De term 'wetenschappelijk onderwijs' zegt het al: aan een universiteit zijn onderwijs en onderzoek altijd nauw met elkaar verbonden. Alle hoogleraren en bijna alle docenten waarvan je college krijgt doen ook onderzoek in hun vakgebied. Het onderwijs dat je krijgt is dus deels gebaseerd op het lopende onderzoek aan de faculteit.
Developing the Province's language policy
I work as a policy officer at the Province of Fryslân and my portfolio comprises language, education and literacy policy. As a policy officer I develop the Province's language policy together with my colleagues and help implement it. Political and societal developments have a direct effect on my work. On the one hand this makes the work dynamic and sometimes ad hoc, and on the other it gives you a feeling of involvement with the people of the province.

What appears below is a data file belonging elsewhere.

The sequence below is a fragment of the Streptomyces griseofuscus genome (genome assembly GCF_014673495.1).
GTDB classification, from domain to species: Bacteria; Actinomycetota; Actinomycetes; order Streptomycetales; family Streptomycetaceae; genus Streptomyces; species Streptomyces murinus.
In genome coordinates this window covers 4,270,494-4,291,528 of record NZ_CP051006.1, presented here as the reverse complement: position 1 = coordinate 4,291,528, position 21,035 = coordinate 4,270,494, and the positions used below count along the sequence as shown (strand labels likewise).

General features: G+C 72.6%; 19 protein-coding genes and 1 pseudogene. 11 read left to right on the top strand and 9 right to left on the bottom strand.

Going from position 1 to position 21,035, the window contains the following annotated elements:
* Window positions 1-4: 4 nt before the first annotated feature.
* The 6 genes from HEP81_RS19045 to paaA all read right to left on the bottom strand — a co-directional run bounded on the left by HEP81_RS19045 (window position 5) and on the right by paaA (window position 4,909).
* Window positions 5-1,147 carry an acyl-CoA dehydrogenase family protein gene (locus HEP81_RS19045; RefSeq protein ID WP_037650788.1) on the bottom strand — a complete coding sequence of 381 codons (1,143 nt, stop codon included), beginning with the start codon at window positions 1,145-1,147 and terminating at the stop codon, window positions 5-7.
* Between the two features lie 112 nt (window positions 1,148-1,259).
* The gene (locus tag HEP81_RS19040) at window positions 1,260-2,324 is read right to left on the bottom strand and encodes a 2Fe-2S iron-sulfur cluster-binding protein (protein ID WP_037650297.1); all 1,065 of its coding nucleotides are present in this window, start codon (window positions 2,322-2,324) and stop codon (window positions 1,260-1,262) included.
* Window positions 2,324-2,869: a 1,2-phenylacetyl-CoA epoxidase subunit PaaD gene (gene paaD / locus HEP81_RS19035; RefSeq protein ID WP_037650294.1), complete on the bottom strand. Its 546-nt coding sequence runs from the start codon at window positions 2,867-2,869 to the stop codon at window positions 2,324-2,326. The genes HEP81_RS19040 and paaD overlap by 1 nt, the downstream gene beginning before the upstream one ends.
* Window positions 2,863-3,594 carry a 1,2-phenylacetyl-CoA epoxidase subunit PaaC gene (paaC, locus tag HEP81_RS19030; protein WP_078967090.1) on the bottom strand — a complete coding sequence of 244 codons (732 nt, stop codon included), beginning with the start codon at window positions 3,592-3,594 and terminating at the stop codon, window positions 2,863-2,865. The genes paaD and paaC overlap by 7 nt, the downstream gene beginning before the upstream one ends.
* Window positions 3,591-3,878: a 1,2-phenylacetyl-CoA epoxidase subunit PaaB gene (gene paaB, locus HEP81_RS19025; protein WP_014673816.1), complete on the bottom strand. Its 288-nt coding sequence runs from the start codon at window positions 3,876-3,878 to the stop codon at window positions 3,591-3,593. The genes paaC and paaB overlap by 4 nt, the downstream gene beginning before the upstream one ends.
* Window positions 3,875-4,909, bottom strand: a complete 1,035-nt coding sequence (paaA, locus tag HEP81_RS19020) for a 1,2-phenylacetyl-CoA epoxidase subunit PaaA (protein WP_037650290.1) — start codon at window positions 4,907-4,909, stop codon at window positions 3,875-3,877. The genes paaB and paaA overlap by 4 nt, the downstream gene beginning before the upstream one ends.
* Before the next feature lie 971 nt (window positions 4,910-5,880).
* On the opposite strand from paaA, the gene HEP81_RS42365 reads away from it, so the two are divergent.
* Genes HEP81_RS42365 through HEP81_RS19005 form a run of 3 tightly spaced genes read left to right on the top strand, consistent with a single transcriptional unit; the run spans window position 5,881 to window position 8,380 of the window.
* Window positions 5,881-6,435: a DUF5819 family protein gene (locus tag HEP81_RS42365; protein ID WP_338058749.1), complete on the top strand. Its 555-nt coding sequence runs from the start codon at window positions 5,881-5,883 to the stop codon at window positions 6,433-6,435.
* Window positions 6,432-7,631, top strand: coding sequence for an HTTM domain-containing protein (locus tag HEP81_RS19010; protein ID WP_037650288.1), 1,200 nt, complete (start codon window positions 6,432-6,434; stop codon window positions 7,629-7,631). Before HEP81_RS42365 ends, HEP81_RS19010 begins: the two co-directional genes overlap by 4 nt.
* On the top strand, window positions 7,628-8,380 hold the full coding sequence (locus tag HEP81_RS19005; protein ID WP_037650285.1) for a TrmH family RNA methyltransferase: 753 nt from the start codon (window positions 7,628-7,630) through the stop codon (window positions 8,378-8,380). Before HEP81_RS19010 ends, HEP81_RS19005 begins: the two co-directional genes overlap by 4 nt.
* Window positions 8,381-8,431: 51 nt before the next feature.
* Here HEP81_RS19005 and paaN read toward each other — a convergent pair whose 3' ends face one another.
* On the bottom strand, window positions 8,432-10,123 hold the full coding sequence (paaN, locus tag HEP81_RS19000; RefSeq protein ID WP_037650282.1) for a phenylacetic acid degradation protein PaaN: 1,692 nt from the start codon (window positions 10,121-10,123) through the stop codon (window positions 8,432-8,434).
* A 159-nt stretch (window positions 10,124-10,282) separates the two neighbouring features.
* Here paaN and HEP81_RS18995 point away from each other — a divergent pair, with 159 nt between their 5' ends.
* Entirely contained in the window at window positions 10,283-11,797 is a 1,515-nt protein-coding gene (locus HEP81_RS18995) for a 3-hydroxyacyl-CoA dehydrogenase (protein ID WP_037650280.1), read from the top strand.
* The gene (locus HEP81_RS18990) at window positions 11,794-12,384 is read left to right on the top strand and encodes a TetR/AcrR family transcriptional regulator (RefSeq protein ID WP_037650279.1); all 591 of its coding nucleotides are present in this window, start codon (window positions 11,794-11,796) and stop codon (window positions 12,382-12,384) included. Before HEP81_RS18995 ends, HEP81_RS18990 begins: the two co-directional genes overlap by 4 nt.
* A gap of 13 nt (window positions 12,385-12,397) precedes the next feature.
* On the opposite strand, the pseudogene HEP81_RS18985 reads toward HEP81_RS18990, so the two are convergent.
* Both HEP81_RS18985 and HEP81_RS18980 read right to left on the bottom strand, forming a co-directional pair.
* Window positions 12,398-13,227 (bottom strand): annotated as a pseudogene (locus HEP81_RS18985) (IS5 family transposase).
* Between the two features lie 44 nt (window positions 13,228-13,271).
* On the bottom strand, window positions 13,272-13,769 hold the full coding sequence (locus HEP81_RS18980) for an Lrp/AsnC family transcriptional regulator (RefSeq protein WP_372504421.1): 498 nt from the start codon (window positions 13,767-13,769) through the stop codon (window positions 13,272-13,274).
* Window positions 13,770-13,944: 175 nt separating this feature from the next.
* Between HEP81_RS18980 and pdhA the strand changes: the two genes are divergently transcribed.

I came across the Minorities and Multilingualism (Fryske Taal en Kultuer) programme by chance. I was doing the General Linguistics programme and a number of minors at the Frysk Ynstitút. I enjoyed that so much that I decided to do the full programme. After my Bachelor’s degree I did the Master’s in European Literature and Culture and the Master’s in Multilingualism.
Improving the curriculum together
I decided to study Minorities and Multilingualism because I wanted to understand the underlying causes of the difficulties in dialogue between majority and minority groups. So far the programme has helped me develop critical thinking, speaking and writing skills, and has given me all the basic tools I need to analyse the complex reality of minority groups.
What I particularly enjoy is the close contact between lecturers and students, which is made possible by the small scale of the programme. I also had the opportunity to engage in extracurricular activities. With other students I founded the study association of the programme and I’m part of the Programme Committee where education issues, such as evaluation of courses, are on the agenda. I think it’s very important that staff and students work together to improve the curriculum.
The opportunity to get to know another culture was one of the reasons I chose to study abroad. And Groningen is the best city to live as a student. The city really makes the effort to get its citizens involved in various activities.